A protest against Macron's labour market reforms at the PSA plant in Valenciennes, northern France. Photo: AFP
It is the first major company to invoke the looser rules, aimed at creating a more attractive business climate for investors by making it less expensive to hire and fire workers.
PSA will also offer 900 early retirement plans, but said it planned to offset the redundancies by creating 1,300 new jobs with long-term contracts this year and 2,000 apprentices for younger workers.
It said at least half of entry-level positions would be filled “by the group's former interns or work-study employees.”
Macron, a former investment banker who is pushing for a “French renaissance”, used executive decrees in September to shake up collective bargaining rules, overcoming the resistance of the far left and some labour unions.
Under the new legislation, companies can cut jobs by offering voluntary redundancy packages instead of having to draw up a company-wide restructuring plan, which requires the company to prove it faces financial difficulties.
Knowing that they can lay off workers more easily is intended to entice employers to hire more people in the first place, the theory goes, but critics see Macron's changes as eroding job security and protections.
The goal is to cut a French unemployment rate currently at 9.2 percent, above the euro zone average of 8.7 percent and much higher than the 3.6 percent in neighbouring Germany.
Voluntary redundancies existed before Macron's reforms, but only on a case-by-case basis.
French clothing retailer Pimkie also said this week that it would use the new rules to try to cut 208 jobs out of roughly 1,900 in France.
But PSA, whose brands include Peugeot, Citroen, Opel and Vauxhall, was the first major company to invoke the new rules ahead of a meeting with union leaders Tuesday.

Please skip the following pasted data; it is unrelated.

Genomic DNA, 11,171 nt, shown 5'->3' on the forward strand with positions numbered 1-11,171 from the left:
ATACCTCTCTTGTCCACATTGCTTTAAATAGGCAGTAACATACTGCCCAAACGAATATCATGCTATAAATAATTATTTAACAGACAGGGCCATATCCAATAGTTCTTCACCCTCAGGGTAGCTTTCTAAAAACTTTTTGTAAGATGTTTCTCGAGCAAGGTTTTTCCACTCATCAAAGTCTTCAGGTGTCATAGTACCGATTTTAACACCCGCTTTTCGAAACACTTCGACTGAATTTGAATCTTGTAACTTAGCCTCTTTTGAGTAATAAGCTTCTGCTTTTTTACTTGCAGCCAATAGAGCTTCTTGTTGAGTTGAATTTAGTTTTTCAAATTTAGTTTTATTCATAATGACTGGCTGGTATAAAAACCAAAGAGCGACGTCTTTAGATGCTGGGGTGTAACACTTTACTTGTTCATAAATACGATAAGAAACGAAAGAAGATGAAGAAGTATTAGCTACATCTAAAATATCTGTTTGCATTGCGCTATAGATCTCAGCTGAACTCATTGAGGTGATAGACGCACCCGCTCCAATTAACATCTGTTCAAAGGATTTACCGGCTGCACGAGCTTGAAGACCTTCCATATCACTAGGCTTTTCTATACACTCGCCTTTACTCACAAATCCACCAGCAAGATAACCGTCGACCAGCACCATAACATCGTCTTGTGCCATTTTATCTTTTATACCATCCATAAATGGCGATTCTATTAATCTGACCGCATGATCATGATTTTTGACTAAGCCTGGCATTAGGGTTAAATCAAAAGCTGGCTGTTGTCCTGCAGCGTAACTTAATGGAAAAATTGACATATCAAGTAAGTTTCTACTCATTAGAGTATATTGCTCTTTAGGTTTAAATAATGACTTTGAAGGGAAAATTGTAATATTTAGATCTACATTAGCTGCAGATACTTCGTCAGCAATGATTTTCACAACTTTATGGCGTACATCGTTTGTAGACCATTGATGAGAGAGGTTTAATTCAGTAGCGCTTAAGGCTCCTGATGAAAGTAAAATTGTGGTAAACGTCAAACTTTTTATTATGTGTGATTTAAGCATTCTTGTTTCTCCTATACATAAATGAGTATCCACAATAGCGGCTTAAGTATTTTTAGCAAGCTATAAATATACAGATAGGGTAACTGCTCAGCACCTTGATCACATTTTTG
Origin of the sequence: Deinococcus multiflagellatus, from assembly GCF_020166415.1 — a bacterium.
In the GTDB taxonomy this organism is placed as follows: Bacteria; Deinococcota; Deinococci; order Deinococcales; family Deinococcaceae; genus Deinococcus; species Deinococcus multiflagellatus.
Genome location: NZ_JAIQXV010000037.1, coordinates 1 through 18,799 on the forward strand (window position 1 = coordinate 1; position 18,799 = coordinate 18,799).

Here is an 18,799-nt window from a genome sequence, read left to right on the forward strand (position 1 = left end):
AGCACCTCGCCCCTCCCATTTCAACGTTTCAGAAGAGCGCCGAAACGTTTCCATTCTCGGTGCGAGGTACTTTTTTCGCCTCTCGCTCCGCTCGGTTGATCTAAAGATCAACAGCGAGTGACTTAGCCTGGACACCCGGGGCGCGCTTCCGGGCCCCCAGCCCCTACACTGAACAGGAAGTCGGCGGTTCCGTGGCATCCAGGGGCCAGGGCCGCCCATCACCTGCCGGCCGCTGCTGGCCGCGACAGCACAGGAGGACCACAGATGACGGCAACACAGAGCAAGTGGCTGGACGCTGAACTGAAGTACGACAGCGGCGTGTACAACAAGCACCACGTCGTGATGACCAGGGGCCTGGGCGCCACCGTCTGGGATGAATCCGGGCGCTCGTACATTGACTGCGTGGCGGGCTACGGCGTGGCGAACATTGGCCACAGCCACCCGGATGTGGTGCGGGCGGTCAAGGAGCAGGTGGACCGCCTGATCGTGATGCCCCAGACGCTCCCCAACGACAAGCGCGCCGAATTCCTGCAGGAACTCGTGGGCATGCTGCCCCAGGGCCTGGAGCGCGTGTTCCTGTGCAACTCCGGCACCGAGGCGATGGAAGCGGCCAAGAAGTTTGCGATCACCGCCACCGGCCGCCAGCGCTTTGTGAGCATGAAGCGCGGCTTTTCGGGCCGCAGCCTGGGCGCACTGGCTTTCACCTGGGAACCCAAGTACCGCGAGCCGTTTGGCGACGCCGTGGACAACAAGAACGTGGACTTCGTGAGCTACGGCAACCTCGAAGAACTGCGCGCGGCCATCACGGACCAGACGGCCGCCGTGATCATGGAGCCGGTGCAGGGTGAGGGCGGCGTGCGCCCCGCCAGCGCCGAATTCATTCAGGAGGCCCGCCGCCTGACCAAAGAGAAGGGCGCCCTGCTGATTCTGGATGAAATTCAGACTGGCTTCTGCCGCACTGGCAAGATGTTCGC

The head of the militant CGT union, which led protests against the reforms in September, accused the company of a race to the bottom.
“The management at PSA wants to turn permanent contracts into unstable jobs, temporary work, etc.,” Philippe Martinez told France Info radio.
Head of the militant CGT union, Philippe Martinez. Photo: AFP
Union agreement needed
PSA has to obtain the agreement of unions representing at least 50 percent of workers to proceed with the plan and cannot force workers to take the redundancy package on offer.
But for Martinez, executives now have the upper hand.
“I know that some directors at big companies will say 'It's either this or else I close a factory',” he said. “We all know of a number of cases when volunteers are forced.”
In the wake of Tuesday's meeting, the CGT called the plan “unacceptable” at a time when PSA is earning “billions” of euros.
The company posted a net profit of 2.15 billion euros ($2.6 billion) for 2016, an improvement that prompted management to resume paying shareholder dividends for the first time since 2011.
But several other unions gave a cautious backing to the plan.
“This isn't a layoff plan but an offer for voluntary departures” that will help the automaker adapt to a changing market,” the CFTC union said in a statement.
The CFDT, meanwhile, said that while it welcomed the hiring plans, it “regretted” that PSA was planning just 400 new permanent contracts in manufacturing, where about 8,000 jobs are held by temporary workers, compared with 200 in R&D and 700 in marketing.